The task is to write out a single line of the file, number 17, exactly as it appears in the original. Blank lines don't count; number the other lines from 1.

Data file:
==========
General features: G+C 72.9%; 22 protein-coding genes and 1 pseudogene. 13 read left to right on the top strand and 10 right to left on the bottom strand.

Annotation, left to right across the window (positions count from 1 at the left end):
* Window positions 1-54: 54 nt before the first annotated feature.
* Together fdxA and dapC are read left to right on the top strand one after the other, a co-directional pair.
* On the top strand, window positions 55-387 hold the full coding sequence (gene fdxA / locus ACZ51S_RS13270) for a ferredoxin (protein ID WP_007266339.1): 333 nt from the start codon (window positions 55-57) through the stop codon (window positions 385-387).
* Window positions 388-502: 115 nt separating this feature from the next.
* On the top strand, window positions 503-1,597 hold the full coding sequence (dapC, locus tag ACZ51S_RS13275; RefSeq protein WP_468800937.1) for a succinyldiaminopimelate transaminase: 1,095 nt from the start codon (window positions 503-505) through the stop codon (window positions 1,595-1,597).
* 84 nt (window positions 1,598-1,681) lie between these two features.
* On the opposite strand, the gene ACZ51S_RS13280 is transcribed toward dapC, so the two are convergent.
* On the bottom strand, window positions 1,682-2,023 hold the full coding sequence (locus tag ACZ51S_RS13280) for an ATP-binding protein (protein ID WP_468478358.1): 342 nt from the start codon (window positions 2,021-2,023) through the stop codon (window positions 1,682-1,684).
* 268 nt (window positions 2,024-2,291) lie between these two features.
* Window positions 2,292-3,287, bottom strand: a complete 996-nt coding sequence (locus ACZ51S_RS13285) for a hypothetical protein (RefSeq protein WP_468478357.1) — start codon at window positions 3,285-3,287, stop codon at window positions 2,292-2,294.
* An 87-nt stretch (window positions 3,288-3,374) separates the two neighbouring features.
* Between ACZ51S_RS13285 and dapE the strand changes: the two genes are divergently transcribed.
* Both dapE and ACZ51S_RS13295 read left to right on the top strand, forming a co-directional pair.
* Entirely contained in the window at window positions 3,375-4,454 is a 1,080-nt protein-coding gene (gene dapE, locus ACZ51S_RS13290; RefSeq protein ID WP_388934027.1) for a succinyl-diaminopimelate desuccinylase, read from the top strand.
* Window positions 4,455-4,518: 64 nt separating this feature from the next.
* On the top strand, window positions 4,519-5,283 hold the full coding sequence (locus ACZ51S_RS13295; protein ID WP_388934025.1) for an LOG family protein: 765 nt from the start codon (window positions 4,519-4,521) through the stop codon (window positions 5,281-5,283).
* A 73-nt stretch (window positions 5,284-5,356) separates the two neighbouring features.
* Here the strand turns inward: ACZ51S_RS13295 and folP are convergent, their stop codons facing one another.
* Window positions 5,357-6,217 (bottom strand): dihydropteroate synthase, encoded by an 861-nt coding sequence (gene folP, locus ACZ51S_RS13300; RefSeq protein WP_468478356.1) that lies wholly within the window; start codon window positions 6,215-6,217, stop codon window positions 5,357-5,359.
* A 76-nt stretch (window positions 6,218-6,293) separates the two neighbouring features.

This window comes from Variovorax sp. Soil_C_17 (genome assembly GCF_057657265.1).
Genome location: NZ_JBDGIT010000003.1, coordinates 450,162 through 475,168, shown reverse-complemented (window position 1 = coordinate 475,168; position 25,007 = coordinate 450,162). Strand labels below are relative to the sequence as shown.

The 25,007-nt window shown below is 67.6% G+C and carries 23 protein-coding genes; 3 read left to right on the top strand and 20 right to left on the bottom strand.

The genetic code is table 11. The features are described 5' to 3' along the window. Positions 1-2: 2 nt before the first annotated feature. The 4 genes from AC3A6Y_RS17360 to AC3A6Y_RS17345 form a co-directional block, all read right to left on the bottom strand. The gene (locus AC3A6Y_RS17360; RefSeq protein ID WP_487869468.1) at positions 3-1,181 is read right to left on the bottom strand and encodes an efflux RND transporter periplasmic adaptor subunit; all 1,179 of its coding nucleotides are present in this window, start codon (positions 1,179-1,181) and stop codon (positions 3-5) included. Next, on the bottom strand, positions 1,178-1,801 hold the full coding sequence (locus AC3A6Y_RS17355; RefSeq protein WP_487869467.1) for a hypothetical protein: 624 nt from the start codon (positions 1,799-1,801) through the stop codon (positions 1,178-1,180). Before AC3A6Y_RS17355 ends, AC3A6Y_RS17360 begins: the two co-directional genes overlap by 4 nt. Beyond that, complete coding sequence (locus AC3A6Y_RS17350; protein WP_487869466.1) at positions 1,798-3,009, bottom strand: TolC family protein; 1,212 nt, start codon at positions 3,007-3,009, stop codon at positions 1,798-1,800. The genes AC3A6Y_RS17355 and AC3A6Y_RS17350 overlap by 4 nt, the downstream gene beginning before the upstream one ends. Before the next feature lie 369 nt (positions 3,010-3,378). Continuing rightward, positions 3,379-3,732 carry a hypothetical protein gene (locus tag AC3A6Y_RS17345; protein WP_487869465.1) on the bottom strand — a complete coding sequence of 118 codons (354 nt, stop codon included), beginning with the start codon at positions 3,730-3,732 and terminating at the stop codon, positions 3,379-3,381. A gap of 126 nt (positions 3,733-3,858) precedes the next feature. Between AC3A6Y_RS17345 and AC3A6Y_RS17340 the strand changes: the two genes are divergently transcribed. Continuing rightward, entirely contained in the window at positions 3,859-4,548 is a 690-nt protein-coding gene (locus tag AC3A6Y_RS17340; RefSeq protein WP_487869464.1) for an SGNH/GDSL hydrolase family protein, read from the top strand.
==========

* Window positions 4,455-4,518: 64 nt separating this feature from the next.